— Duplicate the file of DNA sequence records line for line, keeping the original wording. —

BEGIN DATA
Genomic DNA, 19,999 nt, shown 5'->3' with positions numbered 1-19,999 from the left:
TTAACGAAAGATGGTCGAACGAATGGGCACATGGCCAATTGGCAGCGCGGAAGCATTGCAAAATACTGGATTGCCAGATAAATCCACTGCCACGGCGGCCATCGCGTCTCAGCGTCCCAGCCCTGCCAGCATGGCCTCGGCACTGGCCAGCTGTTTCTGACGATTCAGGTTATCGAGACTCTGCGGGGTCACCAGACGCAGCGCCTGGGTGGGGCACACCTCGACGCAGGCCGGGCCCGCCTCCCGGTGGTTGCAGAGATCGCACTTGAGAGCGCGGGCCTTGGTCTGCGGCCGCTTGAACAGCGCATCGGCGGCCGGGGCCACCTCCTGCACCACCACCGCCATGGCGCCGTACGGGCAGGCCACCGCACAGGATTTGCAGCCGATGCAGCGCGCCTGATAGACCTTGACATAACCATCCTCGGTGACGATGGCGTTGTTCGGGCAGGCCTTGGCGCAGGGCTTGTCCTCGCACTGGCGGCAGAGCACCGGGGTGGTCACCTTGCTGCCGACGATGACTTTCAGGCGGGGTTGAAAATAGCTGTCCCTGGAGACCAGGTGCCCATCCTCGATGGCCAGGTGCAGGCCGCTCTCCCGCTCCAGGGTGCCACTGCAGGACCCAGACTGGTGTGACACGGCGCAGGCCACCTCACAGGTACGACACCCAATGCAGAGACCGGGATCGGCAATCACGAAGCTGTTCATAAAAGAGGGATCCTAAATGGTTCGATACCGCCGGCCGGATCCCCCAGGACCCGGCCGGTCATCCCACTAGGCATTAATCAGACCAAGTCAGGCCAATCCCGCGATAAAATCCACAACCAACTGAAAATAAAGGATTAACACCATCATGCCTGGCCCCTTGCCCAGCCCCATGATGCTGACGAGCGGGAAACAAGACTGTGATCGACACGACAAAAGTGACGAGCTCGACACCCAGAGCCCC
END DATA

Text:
Genomic DNA, 19,999 nt, shown 5'->3' with positions numbered 1-19,999 from the left:
TTAACGAAAGATGGTCGAACGAATGGGCACATGGCCAATTGGCAGCGCGGAAGCATTGCAAAATACTGGATTGCCAGATAAATCCACTGCCACGGCGGCCATCGCGTCTCAGCGTCCCAGCCCTGCCAGCATGGCCTCGGCACTGGCCAGCTGTTTCTGACGATTCAGGTTATCGAGACTCTGCGGGGTCACCAGACGCAGCGCCTGGGTGGGGCACACCTCGACGCAGGCCGGGCCCGCCTCCCGGTGGTTGCAGAGATCGCACTTGAGAGCGCGGGCCTTGGTCTGCGGCCGCTTGAACAGCGCATCGGCGGCCGGGGCCACCTCCTGCACCACCACCGCCATGGCGCCGTACGGGCAGGCCACCGCACAGGATTTGCAGCCGATGCAGCGCGCCTGATAGACCTTGACATAACCATCCTCGGTGACGATGGCGTTGTTCGGGCAGGCCTTGGCGCAGGGCTTGTCCTCGCACTGGCGGCAGAGCACCGGGGTGGTCACCTTGCTGCCGACGATGACTTTCAGGCGGGGTTGAAAATAGCTGTCCCTGGAGACCAGGTGCCCATCCTCGATGGCCAGGTGCAGGCCGCTCTCCCGCTCCAGGGTGCCACTGCAGGACCCAGACTGGTGTGACACGGCGCAGGCCACCTCACAGGTACGACACCCAATGCAGAGACCGGGATCGGCAATCACGAAGCTGTTCATAAAAGAGGGATCCTAAATGGTTCGATACCGCCGGCCGGATCCCCCAGGACCCGGCCGGTCATCCCACTAGGCATTAATCAGACCAAGTCAGGCCAATCCCGCGATAAAATCCACAACCAACTGAAAATAAAGGATTAACACCATCATGCCTGGCCCCTTGCCCAGCCCCATGATGCTGACGAGCGGGAAACAAGACTGTGATCGACACGACAAAAGTGACGAGCTCGACACCCAGAGCCCC